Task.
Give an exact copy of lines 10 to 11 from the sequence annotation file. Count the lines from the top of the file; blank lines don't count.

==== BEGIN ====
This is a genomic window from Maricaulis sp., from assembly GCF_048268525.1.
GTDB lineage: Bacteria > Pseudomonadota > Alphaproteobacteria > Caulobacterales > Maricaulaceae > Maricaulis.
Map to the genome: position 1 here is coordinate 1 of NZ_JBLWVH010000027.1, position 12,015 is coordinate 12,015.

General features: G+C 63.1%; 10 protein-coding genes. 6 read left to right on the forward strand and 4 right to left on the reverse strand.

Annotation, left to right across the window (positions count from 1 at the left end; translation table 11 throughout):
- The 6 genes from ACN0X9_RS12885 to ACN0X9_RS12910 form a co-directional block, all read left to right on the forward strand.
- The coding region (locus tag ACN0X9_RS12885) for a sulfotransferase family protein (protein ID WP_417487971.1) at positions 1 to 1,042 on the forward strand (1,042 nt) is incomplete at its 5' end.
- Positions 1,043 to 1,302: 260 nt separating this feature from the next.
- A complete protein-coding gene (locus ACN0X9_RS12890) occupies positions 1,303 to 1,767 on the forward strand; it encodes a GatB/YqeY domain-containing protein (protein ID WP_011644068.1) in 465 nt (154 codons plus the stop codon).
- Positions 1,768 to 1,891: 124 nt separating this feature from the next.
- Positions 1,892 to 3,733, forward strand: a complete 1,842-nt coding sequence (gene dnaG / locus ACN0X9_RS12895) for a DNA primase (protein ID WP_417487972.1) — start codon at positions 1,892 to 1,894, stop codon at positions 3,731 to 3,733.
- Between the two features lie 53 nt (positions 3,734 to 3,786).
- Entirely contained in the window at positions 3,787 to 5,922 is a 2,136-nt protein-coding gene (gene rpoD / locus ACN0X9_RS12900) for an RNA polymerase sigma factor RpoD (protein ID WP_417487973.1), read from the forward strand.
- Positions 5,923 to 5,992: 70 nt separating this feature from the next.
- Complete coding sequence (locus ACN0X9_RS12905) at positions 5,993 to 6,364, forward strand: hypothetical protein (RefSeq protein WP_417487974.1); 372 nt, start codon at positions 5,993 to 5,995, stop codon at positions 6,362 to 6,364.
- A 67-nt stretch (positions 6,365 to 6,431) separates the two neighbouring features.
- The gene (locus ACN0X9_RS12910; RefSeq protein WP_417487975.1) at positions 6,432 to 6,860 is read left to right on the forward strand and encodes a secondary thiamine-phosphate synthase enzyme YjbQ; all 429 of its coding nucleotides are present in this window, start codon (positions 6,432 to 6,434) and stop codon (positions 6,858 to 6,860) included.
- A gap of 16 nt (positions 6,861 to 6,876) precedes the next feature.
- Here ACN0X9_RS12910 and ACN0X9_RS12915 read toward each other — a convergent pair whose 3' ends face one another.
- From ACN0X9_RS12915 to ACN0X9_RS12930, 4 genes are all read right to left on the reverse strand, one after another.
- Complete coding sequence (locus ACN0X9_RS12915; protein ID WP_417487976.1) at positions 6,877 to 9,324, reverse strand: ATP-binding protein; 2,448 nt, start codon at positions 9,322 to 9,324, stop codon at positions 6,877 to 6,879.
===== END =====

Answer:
- Positions 1,768 to 1,891: 124 nt separating this feature from the next.
- Positions 1,892 to 3,733, forward strand: a complete 1,842-nt coding sequence (gene dnaG / locus ACN0X9_RS12895) for a DNA primase (protein ID WP_417487972.1) — start codon at positions 1,892 to 1,894, stop codon at positions 3,731 to 3,733.